Leonardo also drew analogies between a segment of a line and a duration of time:  “The line is similar to a length of time, and as the points are the beginning and end of the line, so the instants are the endpoints of any given extension of time.”  Two centuries later this analogy became the foundation of the concept of time as a coordinate in Descartes’ analytic geometry and in Newton’s calculus.

As mathematician Matilde Macagno points out, on the one hand Leonardo uses geometry to study trajectories and various kinds of complex motions in natural phenomena; on the other hand, he uses motion as a tool to demonstrate geometrical theorems.  He called his approach “geometry which is demonstrated with motion.”

It’s as if he could place himself completely within what he saw instead of outside of it.

One of the things I found most interesting was that, in the absence of mathematics that could describe dynamic systems, Leonardo made scientific drawings (shown in the book).  These are beautiful drawings, rich with observation.  Capra explains that these were not realistic representations of a single view.

Rather they are syntheses of repeated observations, crafted in the form of theoretical models.

I particularly like this description of Leonardo’s mathematics:

Since Leonardo’s science was a science of qualities, or organic forms and their movements and transformations, the mathematical “necessity” he saw in nature was not one expressed in quantities and numerical relationships, but one of geometric shapes continually transforming themselves according to rigorous laws and principles.  “Mathematical” for Leonardo referred above all to the logic, rigor, and coherence according to which nature has shaped, and is continually reshaping, her organic forms.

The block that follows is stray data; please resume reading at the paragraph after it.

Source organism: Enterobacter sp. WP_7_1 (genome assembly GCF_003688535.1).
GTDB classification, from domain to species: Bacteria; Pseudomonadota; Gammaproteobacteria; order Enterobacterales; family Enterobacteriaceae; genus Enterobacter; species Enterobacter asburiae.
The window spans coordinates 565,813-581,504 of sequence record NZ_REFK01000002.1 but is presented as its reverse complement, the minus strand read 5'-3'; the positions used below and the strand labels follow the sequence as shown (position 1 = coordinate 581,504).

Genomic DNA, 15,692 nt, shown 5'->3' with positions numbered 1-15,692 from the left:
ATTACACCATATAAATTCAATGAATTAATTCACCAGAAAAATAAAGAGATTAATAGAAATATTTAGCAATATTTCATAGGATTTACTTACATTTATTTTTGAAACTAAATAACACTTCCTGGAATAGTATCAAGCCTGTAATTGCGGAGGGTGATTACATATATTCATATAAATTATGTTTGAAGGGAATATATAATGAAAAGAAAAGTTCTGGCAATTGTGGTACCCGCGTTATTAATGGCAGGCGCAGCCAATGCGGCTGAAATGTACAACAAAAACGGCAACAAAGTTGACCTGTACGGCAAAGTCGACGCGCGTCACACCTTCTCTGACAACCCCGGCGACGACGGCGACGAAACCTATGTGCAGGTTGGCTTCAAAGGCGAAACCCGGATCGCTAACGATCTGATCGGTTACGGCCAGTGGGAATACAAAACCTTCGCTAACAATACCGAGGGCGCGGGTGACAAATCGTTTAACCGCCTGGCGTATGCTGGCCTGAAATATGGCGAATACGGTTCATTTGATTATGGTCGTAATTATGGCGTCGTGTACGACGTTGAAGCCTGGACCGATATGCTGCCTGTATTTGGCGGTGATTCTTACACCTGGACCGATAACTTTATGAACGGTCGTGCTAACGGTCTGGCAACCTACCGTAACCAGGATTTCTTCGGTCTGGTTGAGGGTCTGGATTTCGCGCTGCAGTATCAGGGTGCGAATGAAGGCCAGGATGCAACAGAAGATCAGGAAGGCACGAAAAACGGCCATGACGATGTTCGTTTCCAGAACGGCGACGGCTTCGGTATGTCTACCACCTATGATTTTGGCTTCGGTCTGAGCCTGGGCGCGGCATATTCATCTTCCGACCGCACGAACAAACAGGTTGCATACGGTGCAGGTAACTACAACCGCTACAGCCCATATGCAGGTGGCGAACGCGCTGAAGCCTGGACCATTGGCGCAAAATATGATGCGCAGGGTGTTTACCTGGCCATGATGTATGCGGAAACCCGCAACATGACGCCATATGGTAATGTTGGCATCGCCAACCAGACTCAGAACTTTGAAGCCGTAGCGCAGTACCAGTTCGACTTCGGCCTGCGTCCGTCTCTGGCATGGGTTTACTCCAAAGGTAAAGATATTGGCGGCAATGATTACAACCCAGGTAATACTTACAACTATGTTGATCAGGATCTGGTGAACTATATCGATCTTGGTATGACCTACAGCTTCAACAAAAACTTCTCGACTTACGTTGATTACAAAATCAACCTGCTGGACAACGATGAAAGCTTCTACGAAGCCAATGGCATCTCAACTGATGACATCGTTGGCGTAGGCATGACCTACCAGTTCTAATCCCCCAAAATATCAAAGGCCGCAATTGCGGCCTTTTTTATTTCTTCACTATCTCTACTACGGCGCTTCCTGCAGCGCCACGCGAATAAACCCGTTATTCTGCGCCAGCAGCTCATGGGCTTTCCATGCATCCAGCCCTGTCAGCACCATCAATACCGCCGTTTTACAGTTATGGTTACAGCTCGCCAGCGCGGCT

And this one of his science:

Leonardo’s studies of the living forms of nature began with their outward appearance and then turned to methodical investigations of their intrinsic nature.  Life’s patterns of organization, its organic structures, and its fundamental processes of metabolism and growth are the unifying conceptual threads that interlink his knowledge of macrocosm and microcosm.

Capra also makes the argument that da Vinci’s concept of the soul bears a strong resemblance to contemporary ideas that identify the mind, or cognition with the process of life.  What Leonardo’s soul shares with current ideas about cognition is their two-fold nature.   Today, cognition (like Leonardo’s soul) is both the process of perception and the process that animates the movement and organization of the body.  Leonardo often wrote about it in terms of action.  And in this light, Capra refers to his notes on the flight of birds.

Over many hours of intense observations of birds of flight in the hills surrounding Florence, Leonardo became thoroughly familiar with their instinctive capacity to maneuver in the wind, keeping their equilibrium by responding to changing air currents with subtle movements of their wings and tails.  In his notes he explained that this capacity was a sign of the bird’s intelligence – a reflection of the action of its soul.











2 comments to Mathematics, movement, music and Leonardo

  • Joselle

    Thanks, David. I’m glad this one spoke to you so well.

  • happyseaurchin

    i must track down L.E. J. Brouwer’s work
    since that is the starting point of what i have been exploring!
    and the language seems to share something with buddhist verbalisations
    which is a good sign

    the relation of math to music had been made to me over the years
    but it was often made in relation to the notification and coding
    it is more usefully and insightfully related to direct experience
    noticing patterns in time
    the very act of remembering that two comes after one and so on
    what we tend to nominalise so easily as “memory”

    loving the direction of this post
    though descartes and newton’s take it in a physicalised direction
    hence physics and laws etc and the power and efficacy that is science as we know it today

    and nice connection to capra’s take on leonardo…